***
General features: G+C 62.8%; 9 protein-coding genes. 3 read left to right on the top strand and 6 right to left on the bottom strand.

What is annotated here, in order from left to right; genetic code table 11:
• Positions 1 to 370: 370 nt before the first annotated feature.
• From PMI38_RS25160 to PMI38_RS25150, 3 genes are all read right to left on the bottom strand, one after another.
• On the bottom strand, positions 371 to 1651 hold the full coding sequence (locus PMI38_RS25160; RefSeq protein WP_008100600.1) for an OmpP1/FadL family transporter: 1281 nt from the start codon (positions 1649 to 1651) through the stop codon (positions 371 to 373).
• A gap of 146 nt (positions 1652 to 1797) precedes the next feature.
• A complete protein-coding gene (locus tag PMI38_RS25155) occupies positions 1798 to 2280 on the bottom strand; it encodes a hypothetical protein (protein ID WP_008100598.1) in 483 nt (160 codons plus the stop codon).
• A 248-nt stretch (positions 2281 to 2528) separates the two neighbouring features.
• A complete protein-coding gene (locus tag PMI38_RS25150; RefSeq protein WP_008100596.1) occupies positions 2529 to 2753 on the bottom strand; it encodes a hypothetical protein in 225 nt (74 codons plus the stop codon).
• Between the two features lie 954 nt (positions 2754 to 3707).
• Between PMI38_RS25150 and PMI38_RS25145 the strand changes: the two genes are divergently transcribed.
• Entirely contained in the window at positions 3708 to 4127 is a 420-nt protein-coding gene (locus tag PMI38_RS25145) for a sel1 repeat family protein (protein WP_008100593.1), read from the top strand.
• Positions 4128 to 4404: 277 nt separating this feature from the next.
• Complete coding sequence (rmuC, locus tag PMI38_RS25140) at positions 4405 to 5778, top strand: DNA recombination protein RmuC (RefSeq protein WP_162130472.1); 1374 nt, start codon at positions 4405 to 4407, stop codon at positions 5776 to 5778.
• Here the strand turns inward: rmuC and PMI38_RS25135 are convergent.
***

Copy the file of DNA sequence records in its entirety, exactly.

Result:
General features: G+C 62.8%; 9 protein-coding genes. 3 read left to right on the top strand and 6 right to left on the bottom strand.

What is annotated here, in order from left to right; genetic code table 11:
• Positions 1 to 370: 370 nt before the first annotated feature.
• From PMI38_RS25160 to PMI38_RS25150, 3 genes are all read right to left on the bottom strand, one after another.
• On the bottom strand, positions 371 to 1651 hold the full coding sequence (locus PMI38_RS25160; RefSeq protein WP_008100600.1) for an OmpP1/FadL family transporter: 1281 nt from the start codon (positions 1649 to 1651) through the stop codon (positions 371 to 373).
• A gap of 146 nt (positions 1652 to 1797) precedes the next feature.
• A complete protein-coding gene (locus tag PMI38_RS25155) occupies positions 1798 to 2280 on the bottom strand; it encodes a hypothetical protein (protein ID WP_008100598.1) in 483 nt (160 codons plus the stop codon).
• A 248-nt stretch (positions 2281 to 2528) separates the two neighbouring features.
• A complete protein-coding gene (locus tag PMI38_RS25150; RefSeq protein WP_008100596.1) occupies positions 2529 to 2753 on the bottom strand; it encodes a hypothetical protein in 225 nt (74 codons plus the stop codon).
• Between the two features lie 954 nt (positions 2754 to 3707).
• Between PMI38_RS25150 and PMI38_RS25145 the strand changes: the two genes are divergently transcribed.
• Entirely contained in the window at positions 3708 to 4127 is a 420-nt protein-coding gene (locus tag PMI38_RS25145) for a sel1 repeat family protein (protein WP_008100593.1), read from the top strand.
• Positions 4128 to 4404: 277 nt separating this feature from the next.
• Complete coding sequence (rmuC, locus tag PMI38_RS25140) at positions 4405 to 5778, top strand: DNA recombination protein RmuC (RefSeq protein WP_162130472.1); 1374 nt, start codon at positions 4405 to 4407, stop codon at positions 5776 to 5778.
• Here the strand turns inward: rmuC and PMI38_RS25135 are convergent.